A Week in Books: the Man Booker has recovered its depth of vision

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Early last year, in the tropical highlands of Sri Lanka, I sat in the shade of a bodhi tree in Kandy and enthused about a debut novel set in another beautiful - if bleaker - stretch of hill country.

Early last year, in the tropical highlands of Sri Lanka, I sat in the shade of a bodhi tree in Kandy and enthused about a debut novel set in another beautiful - if bleaker - stretch of hill country. My fellow judges for the Commonwealth Writers prize shared an admiration for Sarah Hall's Lakeland drama Haweswater, which went on to win both the regional and world-wide award for a best first book. This week, Hall's second novel, The Electric Michelangelo (now under discussion by The Independent's online book group), has propelled its ocean-crossing tattoo-artist of a hero all the way on to the 2004 Man Booker prize shortlist. Win or lose on 19 October, the 30-year-old Cumbrian writer has climbed far and fast.

Of course, it's gratifying to lay a prophetic bet on some high-performing outsider. Beyond petty vanity, however, there are sound reasons to applaud both Hall's presence among the Booker finalists, and all her competitors' as well: Achmat Dangor, Alan Hollinghurst, David Mitchell, Colm Tóibín and Gerard Woodward. Mitchell, Tóibín and Hollinghurst have looked destined for this shortlist ever since March or April: I can never remember a leading group emerging so early, and so firmly. Together, they and the three less heralded contenders send out a clear and - for me, at least - a welcome message. What this list suggests is that the Booker prize will no longer try to transform itself into the Turner prize.

For plenty of readers and critics, the past two winners ( Life of Pi and Vernon God Little) have brought a revitalising shift of style. The timbre of a classic "Booker novel" - history-heavy, formally inventive, and/or tradition-conscious - gave way to a quirkier tone of voice. Recent victors started to sound more like sax virtuosi than organ maestros, as they tootled and riffed through their informal, offbeat parables and monologues.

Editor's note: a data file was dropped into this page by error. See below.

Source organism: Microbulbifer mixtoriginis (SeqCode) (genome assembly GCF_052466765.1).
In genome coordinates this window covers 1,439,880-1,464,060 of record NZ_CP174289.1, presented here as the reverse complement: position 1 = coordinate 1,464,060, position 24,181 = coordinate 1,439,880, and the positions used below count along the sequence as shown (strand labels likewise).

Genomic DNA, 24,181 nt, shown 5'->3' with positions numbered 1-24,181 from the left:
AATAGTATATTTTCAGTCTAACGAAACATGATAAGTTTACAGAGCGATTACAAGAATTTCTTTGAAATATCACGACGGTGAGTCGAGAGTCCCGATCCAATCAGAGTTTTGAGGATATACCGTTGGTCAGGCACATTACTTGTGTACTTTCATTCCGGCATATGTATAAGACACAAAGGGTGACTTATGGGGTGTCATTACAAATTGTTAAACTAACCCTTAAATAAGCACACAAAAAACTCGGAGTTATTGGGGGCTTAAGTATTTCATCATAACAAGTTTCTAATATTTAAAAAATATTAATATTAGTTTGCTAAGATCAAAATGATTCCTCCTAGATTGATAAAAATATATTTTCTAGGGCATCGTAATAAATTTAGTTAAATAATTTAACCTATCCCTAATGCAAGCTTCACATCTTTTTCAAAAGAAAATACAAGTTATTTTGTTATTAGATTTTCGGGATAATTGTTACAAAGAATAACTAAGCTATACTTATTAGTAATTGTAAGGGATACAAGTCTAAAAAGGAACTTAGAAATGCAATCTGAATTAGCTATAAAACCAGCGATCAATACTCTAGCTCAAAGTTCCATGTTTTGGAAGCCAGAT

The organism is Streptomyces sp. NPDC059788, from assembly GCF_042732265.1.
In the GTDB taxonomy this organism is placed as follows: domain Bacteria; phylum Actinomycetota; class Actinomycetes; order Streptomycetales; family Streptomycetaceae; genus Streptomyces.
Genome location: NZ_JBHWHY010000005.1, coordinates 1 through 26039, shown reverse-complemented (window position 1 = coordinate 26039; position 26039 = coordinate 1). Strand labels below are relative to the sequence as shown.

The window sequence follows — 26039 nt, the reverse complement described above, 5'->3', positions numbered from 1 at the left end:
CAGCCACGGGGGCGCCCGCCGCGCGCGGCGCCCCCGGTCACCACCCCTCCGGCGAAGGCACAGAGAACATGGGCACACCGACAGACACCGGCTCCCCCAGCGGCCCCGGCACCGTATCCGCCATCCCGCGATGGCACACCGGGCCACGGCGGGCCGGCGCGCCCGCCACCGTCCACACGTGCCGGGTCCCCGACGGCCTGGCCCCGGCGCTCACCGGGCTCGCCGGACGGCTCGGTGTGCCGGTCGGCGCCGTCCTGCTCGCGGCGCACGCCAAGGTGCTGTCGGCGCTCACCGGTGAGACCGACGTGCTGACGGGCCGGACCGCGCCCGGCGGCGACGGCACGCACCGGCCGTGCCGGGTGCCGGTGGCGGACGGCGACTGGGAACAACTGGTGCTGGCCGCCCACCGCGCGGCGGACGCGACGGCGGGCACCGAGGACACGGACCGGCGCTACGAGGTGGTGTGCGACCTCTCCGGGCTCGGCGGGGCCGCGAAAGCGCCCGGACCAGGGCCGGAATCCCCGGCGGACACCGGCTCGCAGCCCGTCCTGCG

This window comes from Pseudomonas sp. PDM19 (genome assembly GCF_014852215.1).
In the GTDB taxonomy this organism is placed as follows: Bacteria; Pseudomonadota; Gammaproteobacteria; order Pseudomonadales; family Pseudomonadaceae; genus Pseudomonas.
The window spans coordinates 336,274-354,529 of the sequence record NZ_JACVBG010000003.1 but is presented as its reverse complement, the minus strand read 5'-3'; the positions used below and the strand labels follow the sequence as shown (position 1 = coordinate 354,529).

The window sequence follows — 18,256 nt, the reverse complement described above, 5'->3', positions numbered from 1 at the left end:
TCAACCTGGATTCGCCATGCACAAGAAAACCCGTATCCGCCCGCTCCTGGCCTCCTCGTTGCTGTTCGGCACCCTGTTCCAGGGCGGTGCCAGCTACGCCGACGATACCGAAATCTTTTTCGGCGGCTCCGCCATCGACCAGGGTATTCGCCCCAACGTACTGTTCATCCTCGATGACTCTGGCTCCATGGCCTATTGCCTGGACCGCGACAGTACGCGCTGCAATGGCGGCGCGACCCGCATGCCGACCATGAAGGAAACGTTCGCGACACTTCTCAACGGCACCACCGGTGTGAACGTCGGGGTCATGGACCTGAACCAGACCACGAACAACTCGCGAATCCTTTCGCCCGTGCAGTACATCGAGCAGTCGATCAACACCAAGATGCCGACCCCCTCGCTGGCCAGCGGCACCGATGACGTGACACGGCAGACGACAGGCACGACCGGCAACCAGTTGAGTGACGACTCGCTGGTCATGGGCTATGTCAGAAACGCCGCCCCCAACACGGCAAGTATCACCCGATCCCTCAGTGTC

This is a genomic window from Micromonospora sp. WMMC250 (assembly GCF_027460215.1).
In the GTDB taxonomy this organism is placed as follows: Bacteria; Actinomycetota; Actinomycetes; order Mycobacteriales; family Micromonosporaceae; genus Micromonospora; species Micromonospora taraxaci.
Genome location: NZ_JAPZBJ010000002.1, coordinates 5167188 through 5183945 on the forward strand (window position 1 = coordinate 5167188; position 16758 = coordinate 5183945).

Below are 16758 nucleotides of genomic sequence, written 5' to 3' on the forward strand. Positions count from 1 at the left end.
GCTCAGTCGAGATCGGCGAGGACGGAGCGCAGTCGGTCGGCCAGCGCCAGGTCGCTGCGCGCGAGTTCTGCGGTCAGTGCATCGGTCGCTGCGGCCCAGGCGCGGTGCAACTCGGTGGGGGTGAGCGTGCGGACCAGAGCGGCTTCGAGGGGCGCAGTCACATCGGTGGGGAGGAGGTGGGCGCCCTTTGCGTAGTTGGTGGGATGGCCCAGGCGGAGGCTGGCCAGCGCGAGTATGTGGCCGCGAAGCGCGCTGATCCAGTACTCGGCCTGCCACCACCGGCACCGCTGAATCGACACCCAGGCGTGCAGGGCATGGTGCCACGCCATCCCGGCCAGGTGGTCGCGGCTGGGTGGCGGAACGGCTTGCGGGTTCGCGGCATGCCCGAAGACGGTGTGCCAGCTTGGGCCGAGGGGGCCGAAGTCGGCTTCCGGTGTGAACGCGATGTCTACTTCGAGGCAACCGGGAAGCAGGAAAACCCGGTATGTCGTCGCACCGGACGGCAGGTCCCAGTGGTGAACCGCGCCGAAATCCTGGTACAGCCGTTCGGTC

Perhaps the prize needed that dose of cool. Any more such whimsical winners, though, and the curse of conceptualism could well have taken hold. In their engaging ways, both Yann Martel and DBC Pierre spun ingenious variations on a single routine, a gimmick, a shtick. A contest that formerly lauded the Lucian Freuds of fiction had veered towards the Tracey Emins. If this tilt had continued, the 2004 long-list boasted a perfect candidate for Turner-style Booker glory: Nicola Barker's Clear, her achingly hip and street-smart rapid-response novel provoked by David Blaine's 44-day fast-in-a-box beside Tower Bridge.

But that trend - or rot? - has stopped. These judges have reined in fiction's high-gloss, high-concept one-trick ponies. The books on their list look not so much trad or retro as reassuringly expansive in language and form. Even favourite David Mitchell, now famed as a sort of poster-boy for postmodern playfulness, erects the multiple narratives of coercion and resistance in Cloud Atlas on solid humanistic foundations. Like Sarah Hall, Achmat Dangor in Bitter Fruit (set in post-apartheid South Africa) and Alan Hollinghurst in The Line of Beauty (set in Thatcher's Britain) inscribe private lives on to a wide public canvas. Gerard Woodward's I'll Go to Bed at Noon (with its tragi-comic 1970s family) and Colm Tóibín's The Master (with Henry James wrestling his inner and outer demons in the 1890s) both concoct a richly textured blend of period and personality.

In short, the Man Booker has recovered its third and fourth dimensions - its depth of vision, and its hinterland of history - in place of the bold but flat Big Ideas of recent years. Whichever book grabs the £50,000 cheque next month, it will not be another one-tune sermon or soliloquy strung out to novel length. Sometimes, in fiction, less isn't more. Sometimes, more is more.